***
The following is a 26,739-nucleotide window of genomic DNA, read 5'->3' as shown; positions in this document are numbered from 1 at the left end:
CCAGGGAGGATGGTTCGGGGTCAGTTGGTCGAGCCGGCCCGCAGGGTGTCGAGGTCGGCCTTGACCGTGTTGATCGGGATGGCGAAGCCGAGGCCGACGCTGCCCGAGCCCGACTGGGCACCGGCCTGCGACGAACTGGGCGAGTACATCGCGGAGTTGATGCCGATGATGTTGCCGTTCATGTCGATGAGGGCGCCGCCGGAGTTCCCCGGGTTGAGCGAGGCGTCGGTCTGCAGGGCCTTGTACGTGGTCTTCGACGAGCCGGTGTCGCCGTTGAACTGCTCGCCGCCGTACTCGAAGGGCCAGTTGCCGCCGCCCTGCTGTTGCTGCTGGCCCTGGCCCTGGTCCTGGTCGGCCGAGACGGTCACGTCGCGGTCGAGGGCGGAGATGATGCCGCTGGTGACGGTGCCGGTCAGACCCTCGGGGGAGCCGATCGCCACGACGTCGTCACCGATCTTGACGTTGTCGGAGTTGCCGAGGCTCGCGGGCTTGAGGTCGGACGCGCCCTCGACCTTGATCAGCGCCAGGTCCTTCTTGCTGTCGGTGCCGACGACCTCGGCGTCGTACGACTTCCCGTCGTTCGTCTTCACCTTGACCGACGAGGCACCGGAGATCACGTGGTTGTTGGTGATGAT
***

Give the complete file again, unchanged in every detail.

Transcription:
The following is a 26,739-nucleotide window of genomic DNA, read 5'->3' as shown; positions in this document are numbered from 1 at the left end:
CCAGGGAGGATGGTTCGGGGTCAGTTGGTCGAGCCGGCCCGCAGGGTGTCGAGGTCGGCCTTGACCGTGTTGATCGGGATGGCGAAGCCGAGGCCGACGCTGCCCGAGCCCGACTGGGCACCGGCCTGCGACGAACTGGGCGAGTACATCGCGGAGTTGATGCCGATGATGTTGCCGTTCATGTCGATGAGGGCGCCGCCGGAGTTCCCCGGGTTGAGCGAGGCGTCGGTCTGCAGGGCCTTGTACGTGGTCTTCGACGAGCCGGTGTCGCCGTTGAACTGCTCGCCGCCGTACTCGAAGGGCCAGTTGCCGCCGCCCTGCTGTTGCTGCTGGCCCTGGCCCTGGTCCTGGTCGGCCGAGACGGTCACGTCGCGGTCGAGGGCGGAGATGATGCCGCTGGTGACGGTGCCGGTCAGACCCTCGGGGGAGCCGATCGCCACGACGTCGTCACCGATCTTGACGTTGTCGGAGTTGCCGAGGCTCGCGGGCTTGAGGTCGGACGCGCCCTCGACCTTGATCAGCGCCAGGTCCTTCTTGCTGTCGGTGCCGACGACCTCGGCGTCGTACGACTTCCCGTCGTTCGTCTTCACCTTGACCGACGAGGCACCGGAGATCACGTGGTTGTTGGTGATGAT